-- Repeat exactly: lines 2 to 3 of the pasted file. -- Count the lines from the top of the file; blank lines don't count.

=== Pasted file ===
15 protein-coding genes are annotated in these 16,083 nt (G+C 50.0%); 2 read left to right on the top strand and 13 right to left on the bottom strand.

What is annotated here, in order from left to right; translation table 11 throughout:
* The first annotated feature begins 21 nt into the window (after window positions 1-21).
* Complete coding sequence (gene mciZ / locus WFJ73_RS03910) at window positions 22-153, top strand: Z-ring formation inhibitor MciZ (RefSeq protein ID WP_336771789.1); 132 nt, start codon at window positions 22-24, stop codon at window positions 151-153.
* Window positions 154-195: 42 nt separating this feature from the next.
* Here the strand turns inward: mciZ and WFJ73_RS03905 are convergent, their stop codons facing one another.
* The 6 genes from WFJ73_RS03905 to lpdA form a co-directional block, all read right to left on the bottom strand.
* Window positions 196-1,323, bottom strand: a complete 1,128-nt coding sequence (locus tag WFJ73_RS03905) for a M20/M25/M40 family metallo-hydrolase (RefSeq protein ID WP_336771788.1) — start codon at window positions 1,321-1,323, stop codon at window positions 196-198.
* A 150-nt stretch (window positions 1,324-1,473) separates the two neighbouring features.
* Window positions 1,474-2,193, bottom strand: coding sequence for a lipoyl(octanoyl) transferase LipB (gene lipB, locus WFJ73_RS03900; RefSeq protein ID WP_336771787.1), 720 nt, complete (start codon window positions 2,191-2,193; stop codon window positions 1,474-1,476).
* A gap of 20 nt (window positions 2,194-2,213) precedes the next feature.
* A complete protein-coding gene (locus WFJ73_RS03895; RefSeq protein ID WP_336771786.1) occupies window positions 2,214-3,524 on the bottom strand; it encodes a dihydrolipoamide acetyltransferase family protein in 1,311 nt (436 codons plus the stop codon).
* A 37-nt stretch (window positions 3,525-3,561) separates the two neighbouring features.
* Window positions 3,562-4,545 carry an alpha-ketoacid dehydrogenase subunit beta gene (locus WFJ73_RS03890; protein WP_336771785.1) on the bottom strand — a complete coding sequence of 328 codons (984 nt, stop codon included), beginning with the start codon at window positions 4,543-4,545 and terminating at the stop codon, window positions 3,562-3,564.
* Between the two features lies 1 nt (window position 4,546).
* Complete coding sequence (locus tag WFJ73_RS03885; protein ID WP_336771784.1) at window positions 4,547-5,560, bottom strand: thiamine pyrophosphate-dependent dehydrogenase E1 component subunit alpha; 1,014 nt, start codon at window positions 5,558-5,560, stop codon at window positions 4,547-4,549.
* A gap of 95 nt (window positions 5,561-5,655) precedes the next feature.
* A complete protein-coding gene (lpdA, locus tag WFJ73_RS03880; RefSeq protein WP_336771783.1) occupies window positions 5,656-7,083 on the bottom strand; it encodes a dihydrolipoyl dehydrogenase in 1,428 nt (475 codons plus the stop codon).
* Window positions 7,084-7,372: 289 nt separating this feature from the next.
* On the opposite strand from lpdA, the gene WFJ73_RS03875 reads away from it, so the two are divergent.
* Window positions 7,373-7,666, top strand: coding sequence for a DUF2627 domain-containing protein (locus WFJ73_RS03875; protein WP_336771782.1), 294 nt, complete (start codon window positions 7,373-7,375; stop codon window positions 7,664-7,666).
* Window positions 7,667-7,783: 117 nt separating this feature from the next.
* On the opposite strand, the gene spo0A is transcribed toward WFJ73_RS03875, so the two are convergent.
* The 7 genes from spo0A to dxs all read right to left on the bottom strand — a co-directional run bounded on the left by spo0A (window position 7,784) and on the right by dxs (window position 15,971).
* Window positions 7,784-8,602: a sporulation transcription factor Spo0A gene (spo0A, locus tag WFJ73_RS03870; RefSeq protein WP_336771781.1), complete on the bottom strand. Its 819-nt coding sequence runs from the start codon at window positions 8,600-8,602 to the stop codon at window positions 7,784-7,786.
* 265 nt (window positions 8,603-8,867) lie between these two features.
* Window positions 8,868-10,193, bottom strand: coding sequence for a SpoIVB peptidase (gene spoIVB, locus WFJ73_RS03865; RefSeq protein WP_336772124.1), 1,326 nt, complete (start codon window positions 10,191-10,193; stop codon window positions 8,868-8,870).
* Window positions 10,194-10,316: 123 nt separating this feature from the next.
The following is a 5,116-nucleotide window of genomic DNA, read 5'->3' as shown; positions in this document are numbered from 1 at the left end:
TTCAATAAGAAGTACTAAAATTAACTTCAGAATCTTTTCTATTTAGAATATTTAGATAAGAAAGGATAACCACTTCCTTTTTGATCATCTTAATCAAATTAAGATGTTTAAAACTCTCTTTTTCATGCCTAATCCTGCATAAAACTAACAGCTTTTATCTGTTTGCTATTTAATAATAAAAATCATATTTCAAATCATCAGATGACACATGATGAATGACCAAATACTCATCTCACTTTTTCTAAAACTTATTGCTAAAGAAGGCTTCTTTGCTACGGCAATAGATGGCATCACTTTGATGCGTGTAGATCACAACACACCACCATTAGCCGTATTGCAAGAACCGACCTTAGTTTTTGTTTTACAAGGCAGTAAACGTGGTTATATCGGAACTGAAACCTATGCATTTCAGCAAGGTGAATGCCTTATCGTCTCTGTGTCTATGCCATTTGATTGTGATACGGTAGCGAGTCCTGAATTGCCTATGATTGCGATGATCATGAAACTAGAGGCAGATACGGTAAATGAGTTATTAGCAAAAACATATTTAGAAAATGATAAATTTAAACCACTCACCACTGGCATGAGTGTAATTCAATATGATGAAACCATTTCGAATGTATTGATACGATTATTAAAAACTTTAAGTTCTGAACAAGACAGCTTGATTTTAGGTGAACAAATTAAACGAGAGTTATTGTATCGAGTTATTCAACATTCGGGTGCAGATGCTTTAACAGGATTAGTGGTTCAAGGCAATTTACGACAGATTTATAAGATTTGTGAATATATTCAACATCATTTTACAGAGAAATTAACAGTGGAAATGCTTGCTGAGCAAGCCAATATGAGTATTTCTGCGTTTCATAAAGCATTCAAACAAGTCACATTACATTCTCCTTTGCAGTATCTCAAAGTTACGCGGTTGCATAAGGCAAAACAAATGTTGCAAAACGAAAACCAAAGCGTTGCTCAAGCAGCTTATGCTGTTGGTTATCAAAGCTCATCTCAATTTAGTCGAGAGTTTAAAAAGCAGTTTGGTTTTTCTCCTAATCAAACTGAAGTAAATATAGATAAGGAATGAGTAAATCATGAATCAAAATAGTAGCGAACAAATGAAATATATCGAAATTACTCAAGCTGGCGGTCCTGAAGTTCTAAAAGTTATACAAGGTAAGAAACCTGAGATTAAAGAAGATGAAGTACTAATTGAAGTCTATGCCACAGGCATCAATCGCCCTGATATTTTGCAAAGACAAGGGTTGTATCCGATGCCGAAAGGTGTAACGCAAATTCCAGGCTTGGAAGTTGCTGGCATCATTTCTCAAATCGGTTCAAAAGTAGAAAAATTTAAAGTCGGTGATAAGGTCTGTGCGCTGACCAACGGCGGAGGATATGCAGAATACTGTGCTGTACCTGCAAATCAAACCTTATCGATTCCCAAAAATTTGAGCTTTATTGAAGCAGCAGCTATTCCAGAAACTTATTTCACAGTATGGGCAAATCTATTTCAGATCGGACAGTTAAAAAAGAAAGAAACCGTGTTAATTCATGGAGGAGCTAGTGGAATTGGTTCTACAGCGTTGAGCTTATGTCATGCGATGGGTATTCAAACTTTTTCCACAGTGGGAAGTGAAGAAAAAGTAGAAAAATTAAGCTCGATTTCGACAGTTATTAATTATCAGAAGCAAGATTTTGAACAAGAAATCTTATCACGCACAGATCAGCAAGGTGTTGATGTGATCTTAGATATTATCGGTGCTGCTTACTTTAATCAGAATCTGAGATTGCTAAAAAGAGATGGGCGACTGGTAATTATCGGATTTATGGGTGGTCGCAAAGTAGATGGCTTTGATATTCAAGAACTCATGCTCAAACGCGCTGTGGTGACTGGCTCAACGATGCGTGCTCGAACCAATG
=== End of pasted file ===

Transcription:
What is annotated here, in order from left to right; translation table 11 throughout:
* The first annotated feature begins 21 nt into the window (after window positions 1-21).